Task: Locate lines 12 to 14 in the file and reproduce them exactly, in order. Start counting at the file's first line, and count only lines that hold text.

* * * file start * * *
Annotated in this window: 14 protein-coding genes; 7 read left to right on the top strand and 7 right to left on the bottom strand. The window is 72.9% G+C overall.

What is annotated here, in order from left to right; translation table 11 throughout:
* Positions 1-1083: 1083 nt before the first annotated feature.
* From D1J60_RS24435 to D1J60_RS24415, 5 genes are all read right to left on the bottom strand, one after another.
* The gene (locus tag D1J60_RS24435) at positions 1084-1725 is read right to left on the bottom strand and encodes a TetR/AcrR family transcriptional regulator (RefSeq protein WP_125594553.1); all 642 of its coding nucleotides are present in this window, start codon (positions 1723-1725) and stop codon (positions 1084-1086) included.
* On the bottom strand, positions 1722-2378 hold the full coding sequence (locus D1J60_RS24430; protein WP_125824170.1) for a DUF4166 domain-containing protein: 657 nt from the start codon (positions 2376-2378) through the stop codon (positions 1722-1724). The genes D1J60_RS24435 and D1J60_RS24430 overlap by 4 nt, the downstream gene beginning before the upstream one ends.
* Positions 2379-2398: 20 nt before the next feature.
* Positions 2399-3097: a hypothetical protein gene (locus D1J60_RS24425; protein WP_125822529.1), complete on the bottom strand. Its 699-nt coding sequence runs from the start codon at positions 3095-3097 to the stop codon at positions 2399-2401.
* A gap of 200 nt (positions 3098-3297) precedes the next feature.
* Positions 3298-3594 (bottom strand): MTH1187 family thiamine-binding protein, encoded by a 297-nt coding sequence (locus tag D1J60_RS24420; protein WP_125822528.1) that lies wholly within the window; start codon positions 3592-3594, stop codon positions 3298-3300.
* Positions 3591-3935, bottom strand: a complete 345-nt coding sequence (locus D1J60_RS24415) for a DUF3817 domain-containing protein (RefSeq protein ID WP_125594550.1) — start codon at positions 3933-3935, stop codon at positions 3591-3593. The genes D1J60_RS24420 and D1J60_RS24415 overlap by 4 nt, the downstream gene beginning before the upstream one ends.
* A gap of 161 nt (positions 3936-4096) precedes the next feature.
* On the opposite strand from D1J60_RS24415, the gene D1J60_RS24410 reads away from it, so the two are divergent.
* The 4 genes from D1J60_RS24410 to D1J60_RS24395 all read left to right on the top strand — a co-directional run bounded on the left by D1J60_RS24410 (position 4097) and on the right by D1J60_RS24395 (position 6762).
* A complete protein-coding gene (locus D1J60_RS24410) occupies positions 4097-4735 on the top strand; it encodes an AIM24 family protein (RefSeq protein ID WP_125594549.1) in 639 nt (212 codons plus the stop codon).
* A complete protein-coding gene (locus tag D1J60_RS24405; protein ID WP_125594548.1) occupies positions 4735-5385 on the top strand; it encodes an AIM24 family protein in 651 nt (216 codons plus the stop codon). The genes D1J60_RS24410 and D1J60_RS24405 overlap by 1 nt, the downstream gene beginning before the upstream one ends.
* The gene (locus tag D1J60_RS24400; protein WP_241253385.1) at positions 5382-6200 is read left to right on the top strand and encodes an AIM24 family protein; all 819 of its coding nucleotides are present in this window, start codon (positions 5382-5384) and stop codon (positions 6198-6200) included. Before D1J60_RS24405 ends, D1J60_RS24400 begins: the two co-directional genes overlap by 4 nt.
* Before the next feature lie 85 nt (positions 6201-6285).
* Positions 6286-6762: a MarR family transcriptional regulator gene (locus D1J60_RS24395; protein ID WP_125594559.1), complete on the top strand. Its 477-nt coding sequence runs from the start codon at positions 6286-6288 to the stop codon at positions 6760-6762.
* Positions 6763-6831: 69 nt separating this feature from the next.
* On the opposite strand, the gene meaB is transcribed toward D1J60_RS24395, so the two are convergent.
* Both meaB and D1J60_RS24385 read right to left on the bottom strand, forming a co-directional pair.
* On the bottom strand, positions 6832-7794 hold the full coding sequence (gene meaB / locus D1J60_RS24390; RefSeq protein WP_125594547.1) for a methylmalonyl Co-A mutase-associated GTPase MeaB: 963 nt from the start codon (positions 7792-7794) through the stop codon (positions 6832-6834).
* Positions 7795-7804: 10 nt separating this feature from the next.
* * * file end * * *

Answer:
* A gap of 161 nt (positions 3936-4096) precedes the next feature.
* On the opposite strand from D1J60_RS24415, the gene D1J60_RS24410 reads away from it, so the two are divergent.
* The 4 genes from D1J60_RS24410 to D1J60_RS24395 all read left to right on the top strand — a co-directional run bounded on the left by D1J60_RS24410 (position 4097) and on the right by D1J60_RS24395 (position 6762).